I can't wait to read it and, at some point, offer congratulations to Mr. Wendig.

It's going to be great.
Post a Comment

Popular posts from this blog

Anatomy of an Opening: The End of the Affair

Instead of breaking down a scene from a movie, this time we'll break down the opening of a book. (Previously, I've done scenes from City Lights, Citizen Kane, Raiders of the Lost Ark, and Butch Cassidy and the Sundance Kid.  I've also broken down the opening to Starship Troopers.

Graham Greene's The End of the Affair is absolutely one of my favorite books. The writing is lyrical and story heart-wrenching and beautiful. Greene's style of writing is such that he always has me gripped, whether it's the beginning of the book or the end. And he shows you so much about the character in his opening lines.

So, here are the first two paragraphs from the book:
A story has no beginning or end: arbitrarily one chooses that moment of experience from which to look back or from which, to look ahead. I say 'one chooses' with the inaccurate pride of a professional writer who - when he has been seriously noted at all - has been praised for his technical ability, but d…

50+ Rules and Tips About Writing I've Collected Over the Years

I have twenty or thirty notebooks and journals filled up with snippets about writing, my plans for stories, bits of dialogue, interesting ideas, plotlines, scraps of short stories, and a dozen other things. I carry one with me at all times and it takes me a couple of months to fill one up.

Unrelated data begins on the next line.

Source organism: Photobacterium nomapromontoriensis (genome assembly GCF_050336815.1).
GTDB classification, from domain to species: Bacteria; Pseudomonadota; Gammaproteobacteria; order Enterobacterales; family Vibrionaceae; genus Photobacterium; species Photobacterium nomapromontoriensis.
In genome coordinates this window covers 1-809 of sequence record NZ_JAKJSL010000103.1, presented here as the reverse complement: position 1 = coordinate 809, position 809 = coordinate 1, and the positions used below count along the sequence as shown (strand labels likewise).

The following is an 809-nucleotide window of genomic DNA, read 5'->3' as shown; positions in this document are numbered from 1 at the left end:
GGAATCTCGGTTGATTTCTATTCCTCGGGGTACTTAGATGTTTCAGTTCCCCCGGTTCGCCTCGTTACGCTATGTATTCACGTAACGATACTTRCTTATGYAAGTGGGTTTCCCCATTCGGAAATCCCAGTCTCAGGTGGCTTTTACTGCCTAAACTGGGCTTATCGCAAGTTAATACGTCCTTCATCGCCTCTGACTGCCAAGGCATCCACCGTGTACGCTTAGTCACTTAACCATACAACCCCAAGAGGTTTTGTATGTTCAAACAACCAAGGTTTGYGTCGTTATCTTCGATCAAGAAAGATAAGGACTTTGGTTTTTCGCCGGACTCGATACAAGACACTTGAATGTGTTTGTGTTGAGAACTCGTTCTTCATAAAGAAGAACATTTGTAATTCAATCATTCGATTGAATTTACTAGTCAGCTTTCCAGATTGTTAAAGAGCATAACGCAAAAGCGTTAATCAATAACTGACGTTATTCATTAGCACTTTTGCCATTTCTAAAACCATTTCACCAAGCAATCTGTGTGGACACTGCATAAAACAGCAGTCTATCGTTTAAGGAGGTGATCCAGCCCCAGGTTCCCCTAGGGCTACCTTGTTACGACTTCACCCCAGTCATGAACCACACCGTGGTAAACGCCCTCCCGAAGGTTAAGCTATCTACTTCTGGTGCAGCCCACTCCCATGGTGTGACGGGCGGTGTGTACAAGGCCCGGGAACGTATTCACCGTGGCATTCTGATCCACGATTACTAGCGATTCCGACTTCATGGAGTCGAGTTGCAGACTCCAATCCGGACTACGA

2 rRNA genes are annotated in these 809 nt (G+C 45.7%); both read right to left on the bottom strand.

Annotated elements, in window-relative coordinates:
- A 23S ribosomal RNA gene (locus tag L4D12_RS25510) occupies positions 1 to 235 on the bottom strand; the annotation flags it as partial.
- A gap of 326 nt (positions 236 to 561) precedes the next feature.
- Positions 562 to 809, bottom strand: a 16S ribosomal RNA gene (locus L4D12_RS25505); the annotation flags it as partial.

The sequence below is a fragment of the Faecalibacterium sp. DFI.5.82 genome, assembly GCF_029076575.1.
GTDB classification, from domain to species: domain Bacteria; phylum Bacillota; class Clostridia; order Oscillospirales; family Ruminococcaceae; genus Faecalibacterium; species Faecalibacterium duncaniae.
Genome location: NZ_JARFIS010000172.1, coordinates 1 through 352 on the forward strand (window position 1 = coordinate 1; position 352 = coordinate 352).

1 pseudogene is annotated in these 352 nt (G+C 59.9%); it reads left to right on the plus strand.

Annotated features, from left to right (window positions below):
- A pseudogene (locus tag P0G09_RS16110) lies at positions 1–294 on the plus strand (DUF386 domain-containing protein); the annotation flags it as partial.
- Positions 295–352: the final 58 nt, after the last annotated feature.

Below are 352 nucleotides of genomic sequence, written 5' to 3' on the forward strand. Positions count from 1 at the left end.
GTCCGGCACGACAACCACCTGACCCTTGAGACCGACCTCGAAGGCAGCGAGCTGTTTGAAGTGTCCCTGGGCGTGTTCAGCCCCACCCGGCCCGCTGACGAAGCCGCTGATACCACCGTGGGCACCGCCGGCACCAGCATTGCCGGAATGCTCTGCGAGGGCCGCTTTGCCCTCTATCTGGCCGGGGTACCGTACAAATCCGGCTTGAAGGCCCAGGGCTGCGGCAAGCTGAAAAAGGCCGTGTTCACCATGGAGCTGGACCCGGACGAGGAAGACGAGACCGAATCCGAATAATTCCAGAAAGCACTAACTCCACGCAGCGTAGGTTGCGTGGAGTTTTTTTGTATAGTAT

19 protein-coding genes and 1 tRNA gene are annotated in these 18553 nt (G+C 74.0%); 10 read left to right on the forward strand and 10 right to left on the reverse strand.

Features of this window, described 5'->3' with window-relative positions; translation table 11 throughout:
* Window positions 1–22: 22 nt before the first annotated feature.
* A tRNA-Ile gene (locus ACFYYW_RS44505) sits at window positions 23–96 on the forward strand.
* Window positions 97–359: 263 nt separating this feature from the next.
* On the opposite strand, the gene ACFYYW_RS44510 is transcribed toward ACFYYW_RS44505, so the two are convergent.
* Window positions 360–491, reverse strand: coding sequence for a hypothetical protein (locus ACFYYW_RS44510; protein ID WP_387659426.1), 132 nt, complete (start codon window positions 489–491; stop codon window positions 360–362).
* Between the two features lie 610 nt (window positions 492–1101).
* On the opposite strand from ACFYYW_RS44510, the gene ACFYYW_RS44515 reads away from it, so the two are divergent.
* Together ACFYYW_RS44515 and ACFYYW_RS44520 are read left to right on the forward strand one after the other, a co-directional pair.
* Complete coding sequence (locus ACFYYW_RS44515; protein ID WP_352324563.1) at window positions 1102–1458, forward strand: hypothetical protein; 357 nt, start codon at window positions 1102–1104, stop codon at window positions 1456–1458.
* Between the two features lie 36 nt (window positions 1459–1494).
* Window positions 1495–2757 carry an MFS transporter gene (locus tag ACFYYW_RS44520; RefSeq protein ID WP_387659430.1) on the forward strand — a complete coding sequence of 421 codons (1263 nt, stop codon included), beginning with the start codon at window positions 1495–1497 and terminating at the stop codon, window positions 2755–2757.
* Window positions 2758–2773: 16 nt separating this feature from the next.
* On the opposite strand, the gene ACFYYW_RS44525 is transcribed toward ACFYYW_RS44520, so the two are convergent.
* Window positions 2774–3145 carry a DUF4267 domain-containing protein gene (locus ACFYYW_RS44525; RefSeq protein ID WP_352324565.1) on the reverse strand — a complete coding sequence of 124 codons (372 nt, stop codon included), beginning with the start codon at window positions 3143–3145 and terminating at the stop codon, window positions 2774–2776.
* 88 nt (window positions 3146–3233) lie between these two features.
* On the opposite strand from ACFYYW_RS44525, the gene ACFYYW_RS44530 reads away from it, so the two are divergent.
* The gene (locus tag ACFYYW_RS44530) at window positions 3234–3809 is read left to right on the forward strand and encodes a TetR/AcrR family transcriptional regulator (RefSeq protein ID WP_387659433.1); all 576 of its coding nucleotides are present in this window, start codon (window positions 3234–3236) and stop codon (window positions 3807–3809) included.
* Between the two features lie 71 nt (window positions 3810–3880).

One of the things I've kept in one of my notebooks was a collection of writing tips and rules that I've collected over the years in my travels. From teachers, from books, from wherever. Most of my career has been spent screenwriting, so a lot of these are most applicable to that, but I wanted to present them so they might be of use to you as well.

I've never stopped collecting these over the years and I never will.

To start the list are Kurt Vonnegut's eight rules of writing. They are the first in my notebook and, I think, the most useful. I'll add a star to those I think are applicable most to screenwriting. Some of these aren't applicable to everyone in every situation, but…

World Building Without Bogging Down Your Novel

I was asked to talk today about how you build a world without bogging down your novel. And it's something you see all too much of, not just in the work of those working toward becoming professionals, but in professionally published manuscripts as well.

Part of the problem is that writers become so in love with their world that they hit you with as much of it as they can right from the beginning. There are dumps and dumps of exposition that are supposed to paint a vibrant world, but too many colors of paint hit the canvas and instead of a beautiful sunset and a happy little tree, you're looking at a big smudge of brown where too many colors mixed.

That's not to say you can't get away with some florid description. Sometimes, my favorite passages in books are descriptions of the world that leave my breath taken.

But you don't need all of it in your book.

The question you need to ask yourself is this: does it add to the story?

If you're creating a fantasy or a sci…